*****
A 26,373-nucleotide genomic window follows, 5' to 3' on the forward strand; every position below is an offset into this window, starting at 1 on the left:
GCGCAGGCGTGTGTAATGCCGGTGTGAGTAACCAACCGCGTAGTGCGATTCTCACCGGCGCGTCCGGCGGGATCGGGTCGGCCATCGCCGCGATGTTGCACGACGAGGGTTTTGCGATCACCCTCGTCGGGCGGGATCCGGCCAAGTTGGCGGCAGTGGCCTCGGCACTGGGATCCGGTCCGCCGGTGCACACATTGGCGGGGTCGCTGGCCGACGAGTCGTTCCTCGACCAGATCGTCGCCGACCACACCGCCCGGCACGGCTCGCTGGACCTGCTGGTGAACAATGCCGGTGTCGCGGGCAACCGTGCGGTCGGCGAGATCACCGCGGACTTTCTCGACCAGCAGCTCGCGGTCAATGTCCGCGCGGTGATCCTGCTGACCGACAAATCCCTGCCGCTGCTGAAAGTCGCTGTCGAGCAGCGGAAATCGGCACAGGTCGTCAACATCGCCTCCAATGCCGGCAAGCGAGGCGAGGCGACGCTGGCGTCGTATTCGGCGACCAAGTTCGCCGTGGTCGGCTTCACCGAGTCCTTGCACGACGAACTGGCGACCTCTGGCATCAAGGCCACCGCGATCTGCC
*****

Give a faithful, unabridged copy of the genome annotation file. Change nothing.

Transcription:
A 26,373-nucleotide genomic window follows, 5' to 3' on the forward strand; every position below is an offset into this window, starting at 1 on the left:
GCGCAGGCGTGTGTAATGCCGGTGTGAGTAACCAACCGCGTAGTGCGATTCTCACCGGCGCGTCCGGCGGGATCGGGTCGGCCATCGCCGCGATGTTGCACGACGAGGGTTTTGCGATCACCCTCGTCGGGCGGGATCCGGCCAAGTTGGCGGCAGTGGCCTCGGCACTGGGATCCGGTCCGCCGGTGCACACATTGGCGGGGTCGCTGGCCGACGAGTCGTTCCTCGACCAGATCGTCGCCGACCACACCGCCCGGCACGGCTCGCTGGACCTGCTGGTGAACAATGCCGGTGTCGCGGGCAACCGTGCGGTCGGCGAGATCACCGCGGACTTTCTCGACCAGCAGCTCGCGGTCAATGTCCGCGCGGTGATCCTGCTGACCGACAAATCCCTGCCGCTGCTGAAAGTCGCTGTCGAGCAGCGGAAATCGGCACAGGTCGTCAACATCGCCTCCAATGCCGGCAAGCGAGGCGAGGCGACGCTGGCGTCGTATTCGGCGACCAAGTTCGCCGTGGTCGGCTTCACCGAGTCCTTGCACGACGAACTGGCGACCTCTGGCATCAAGGCCACCGCGATCTGCC